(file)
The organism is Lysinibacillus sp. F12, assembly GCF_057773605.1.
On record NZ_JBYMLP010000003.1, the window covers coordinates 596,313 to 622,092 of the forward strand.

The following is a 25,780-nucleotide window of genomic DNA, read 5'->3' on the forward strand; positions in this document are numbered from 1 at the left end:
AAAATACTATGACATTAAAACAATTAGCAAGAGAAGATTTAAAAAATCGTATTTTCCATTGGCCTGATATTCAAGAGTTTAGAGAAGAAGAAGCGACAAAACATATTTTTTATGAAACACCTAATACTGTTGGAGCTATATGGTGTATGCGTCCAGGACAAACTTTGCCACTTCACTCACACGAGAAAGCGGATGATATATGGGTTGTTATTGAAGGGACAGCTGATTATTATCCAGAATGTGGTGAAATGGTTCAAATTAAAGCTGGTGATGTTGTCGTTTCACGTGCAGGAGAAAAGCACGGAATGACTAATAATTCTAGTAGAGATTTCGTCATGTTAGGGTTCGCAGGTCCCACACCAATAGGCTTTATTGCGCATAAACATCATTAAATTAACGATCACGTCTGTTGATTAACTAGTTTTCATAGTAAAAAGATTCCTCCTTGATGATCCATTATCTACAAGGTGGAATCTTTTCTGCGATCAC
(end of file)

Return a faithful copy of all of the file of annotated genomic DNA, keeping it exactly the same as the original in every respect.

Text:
The organism is Lysinibacillus sp. F12, assembly GCF_057773605.1.
On record NZ_JBYMLP010000003.1, the window covers coordinates 596,313 to 622,092 of the forward strand.

The following is a 25,780-nucleotide window of genomic DNA, read 5'->3' on the forward strand; positions in this document are numbered from 1 at the left end:
AAAATACTATGACATTAAAACAATTAGCAAGAGAAGATTTAAAAAATCGTATTTTCCATTGGCCTGATATTCAAGAGTTTAGAGAAGAAGAAGCGACAAAACATATTTTTTATGAAACACCTAATACTGTTGGAGCTATATGGTGTATGCGTCCAGGACAAACTTTGCCACTTCACTCACACGAGAAAGCGGATGATATATGGGTTGTTATTGAAGGGACAGCTGATTATTATCCAGAATGTGGTGAAATGGTTCAAATTAAAGCTGGTGATGTTGTCGTTTCACGTGCAGGAGAAAAGCACGGAATGACTAATAATTCTAGTAGAGATTTCGTCATGTTAGGGTTCGCAGGTCCCACACCAATAGGCTTTATTGCGCATAAACATCATTAAATTAACGATCACGTCTGTTGATTAACTAGTTTTCATAGTAAAAAGATTCCTCCTTGATGATCCATTATCTACAAGGTGGAATCTTTTCTGCGATCAC